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Links to our Depression Support Group & Information

Depression Introduction Causes Of Depression Symptoms of Depression Depression And Other Illnesses
Treatment Of Depression Getting Help for Depression Depression in the Elderly Depression in Children
Depression in Women Types of Depression Diagnosis Evaluation and Treatment Medications for Depression
Psychotherapy Electroconvulsive Therapy (ECT) Herbal Therapy Medications Side Effects
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CAUSES OF DEPRESSION

Evidence from neuroscience, genetics, and clinical investigation demonstrate that depression is a disorder of the brain. Modern brain imaging technologies are revealing that in depression, neural circuits responsible for the regulation of moods, thinking, sleep, appetite, and behavior fail to function properly, and that critical neurotransmitters, chemicals used by nerve cells to communicate, are out of balance. Genetics research indicates that vulnerability to depression results from the influence of multiple genes acting together with environmental factors. Studies of brain chemistry and of mechanisms of action of antidepressant medications continue to inform the development of new and better treatments.

Some types of depression run in families, suggesting that a biological vulnerability can be inherited. This seems to be the case with bipolar disorder. Studies of families in which members of each generation develop bipolar disorder found that those with the illness have a somewhat different genetic makeup than those who do not get ill. However, the reverse is not true: Not everybody with the genetic makeup that causes vulnerability to bipolar disorder will have the illness. Apparently additional factors, possibly stresses at home, work, or school, are involved in its onset.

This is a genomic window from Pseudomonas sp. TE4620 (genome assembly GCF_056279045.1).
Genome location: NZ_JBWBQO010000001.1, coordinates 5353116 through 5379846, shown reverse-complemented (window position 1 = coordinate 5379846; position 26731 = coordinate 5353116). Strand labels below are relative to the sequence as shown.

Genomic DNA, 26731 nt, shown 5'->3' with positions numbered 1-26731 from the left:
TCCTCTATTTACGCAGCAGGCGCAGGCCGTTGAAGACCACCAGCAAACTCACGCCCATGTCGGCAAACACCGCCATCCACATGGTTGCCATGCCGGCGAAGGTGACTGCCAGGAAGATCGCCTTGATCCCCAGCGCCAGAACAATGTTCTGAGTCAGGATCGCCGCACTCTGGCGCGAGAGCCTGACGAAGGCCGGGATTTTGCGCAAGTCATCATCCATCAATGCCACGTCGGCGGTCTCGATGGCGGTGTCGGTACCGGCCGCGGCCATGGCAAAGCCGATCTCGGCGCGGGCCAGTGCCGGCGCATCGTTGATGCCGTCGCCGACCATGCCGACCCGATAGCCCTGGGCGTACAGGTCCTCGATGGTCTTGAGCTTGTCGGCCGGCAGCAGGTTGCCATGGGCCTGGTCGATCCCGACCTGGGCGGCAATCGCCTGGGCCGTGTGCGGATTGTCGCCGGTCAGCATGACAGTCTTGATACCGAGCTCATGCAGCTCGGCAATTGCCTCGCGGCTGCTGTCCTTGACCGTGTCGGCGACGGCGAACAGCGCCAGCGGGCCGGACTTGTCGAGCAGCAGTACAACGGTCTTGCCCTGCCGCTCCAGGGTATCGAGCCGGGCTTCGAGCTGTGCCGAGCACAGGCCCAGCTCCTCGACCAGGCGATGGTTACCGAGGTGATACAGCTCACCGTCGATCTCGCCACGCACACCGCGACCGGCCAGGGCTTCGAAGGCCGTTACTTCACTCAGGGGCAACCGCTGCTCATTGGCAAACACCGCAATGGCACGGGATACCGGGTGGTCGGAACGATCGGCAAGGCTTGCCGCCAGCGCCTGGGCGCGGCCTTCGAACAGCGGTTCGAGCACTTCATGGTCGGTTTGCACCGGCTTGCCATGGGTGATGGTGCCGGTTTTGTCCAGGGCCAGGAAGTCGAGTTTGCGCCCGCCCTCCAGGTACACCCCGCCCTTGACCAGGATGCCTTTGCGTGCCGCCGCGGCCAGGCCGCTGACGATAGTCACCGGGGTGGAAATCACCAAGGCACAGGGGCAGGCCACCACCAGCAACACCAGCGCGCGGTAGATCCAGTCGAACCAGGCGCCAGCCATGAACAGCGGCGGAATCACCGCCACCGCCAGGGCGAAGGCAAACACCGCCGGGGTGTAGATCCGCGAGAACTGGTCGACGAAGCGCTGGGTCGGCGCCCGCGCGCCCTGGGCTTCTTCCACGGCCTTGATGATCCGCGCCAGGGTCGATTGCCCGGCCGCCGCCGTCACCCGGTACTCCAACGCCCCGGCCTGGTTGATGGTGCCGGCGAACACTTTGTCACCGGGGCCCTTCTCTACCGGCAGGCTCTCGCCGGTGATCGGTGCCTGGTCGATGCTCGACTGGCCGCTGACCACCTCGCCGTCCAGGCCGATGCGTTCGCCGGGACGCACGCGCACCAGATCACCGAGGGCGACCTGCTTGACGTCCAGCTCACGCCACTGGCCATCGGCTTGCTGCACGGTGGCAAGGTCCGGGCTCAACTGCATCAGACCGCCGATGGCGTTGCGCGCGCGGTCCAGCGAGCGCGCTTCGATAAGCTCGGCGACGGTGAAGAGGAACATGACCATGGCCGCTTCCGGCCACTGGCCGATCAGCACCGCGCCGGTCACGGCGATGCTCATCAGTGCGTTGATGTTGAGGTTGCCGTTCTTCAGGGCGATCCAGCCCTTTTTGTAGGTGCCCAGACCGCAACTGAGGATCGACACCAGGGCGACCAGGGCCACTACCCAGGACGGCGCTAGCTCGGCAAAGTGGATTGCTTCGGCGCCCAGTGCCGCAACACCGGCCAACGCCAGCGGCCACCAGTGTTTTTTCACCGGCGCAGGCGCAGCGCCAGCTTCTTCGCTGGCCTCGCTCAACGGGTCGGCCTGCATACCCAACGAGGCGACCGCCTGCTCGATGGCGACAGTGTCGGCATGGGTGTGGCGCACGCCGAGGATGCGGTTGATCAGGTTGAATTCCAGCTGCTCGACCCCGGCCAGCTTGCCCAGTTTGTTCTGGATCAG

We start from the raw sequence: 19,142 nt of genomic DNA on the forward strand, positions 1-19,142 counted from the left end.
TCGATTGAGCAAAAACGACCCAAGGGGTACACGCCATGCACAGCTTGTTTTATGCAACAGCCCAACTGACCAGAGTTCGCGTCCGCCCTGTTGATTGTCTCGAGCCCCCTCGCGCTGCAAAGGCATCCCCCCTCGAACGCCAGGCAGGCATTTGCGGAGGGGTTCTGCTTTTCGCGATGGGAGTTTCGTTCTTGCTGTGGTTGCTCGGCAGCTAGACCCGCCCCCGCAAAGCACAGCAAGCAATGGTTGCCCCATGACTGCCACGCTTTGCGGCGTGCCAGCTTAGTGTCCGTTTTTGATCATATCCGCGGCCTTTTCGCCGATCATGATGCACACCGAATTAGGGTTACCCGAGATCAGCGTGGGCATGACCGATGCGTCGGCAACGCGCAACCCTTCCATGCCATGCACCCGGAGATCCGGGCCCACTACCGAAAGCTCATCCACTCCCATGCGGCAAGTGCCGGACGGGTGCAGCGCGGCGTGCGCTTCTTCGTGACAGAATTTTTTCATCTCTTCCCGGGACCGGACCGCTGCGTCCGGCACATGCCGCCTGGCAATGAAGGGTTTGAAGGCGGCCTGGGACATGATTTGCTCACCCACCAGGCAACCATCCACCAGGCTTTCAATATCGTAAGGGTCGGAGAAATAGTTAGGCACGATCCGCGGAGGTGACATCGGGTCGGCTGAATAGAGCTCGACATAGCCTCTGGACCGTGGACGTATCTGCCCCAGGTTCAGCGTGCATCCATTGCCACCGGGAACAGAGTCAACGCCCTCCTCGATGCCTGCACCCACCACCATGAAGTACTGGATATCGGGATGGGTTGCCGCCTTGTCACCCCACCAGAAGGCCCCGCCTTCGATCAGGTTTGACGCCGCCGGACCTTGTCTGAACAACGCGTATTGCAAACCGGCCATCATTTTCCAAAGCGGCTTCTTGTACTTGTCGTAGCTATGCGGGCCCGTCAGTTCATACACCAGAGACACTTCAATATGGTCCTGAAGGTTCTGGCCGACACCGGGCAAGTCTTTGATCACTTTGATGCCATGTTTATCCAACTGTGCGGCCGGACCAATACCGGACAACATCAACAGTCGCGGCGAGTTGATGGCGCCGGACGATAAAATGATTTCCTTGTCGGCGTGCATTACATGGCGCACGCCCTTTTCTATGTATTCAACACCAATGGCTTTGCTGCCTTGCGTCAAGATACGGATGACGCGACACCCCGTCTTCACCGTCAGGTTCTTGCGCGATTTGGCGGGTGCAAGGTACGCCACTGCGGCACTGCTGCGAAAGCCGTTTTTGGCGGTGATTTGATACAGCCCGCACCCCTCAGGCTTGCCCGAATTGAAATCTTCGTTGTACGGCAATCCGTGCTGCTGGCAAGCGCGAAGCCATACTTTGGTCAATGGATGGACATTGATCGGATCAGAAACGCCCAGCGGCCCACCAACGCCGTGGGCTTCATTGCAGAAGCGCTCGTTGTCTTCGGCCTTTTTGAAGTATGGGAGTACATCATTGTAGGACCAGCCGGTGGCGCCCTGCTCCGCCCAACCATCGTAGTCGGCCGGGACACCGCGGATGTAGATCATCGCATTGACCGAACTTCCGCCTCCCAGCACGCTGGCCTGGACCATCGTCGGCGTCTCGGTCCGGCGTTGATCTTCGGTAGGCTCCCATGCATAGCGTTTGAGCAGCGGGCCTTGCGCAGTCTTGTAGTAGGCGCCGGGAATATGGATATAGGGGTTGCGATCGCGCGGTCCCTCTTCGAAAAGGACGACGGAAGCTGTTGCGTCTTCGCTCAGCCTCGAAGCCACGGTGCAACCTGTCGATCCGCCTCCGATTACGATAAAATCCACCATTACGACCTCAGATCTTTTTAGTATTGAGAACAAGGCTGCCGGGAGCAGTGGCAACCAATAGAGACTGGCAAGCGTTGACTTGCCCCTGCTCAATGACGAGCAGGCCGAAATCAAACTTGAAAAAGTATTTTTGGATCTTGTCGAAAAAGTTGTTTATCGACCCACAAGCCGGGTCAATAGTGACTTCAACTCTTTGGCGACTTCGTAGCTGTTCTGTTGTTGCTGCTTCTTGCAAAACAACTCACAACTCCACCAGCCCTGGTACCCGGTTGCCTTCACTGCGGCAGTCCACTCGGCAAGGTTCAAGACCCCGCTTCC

In some families, major depression also seems to occur generation after generation. However, it can also occur in people who have no family history of depression. Whether inherited or not, major depressive disorder is often associated with changes in brain structures or brain function.

People who have low self-esteem, who consistently view themselves and the world with pessimism or who are readily overwhelmed by stress, are prone to depression. Whether this represents a psychological predisposition or an early form of the illness is not clear.

In recent years, researchers have shown that physical changes in the body can be accompanied by mental changes as well. Medical illnesses such as stroke, a heart attack, cancer, Parkinson's disease, and hormonal disorders can cause depressive illness, making the sick person apathetic and unwilling to care for his or her physical needs, thus prolonging the recovery period. Also, a serious loss, difficult relationship, financial problem, or any stressful (unwelcome or even desired) change in life patterns can trigger a depressive episode. Very often, a combination of genetic, psychological, and environmental factors is involved in the onset of a depressive disorder.

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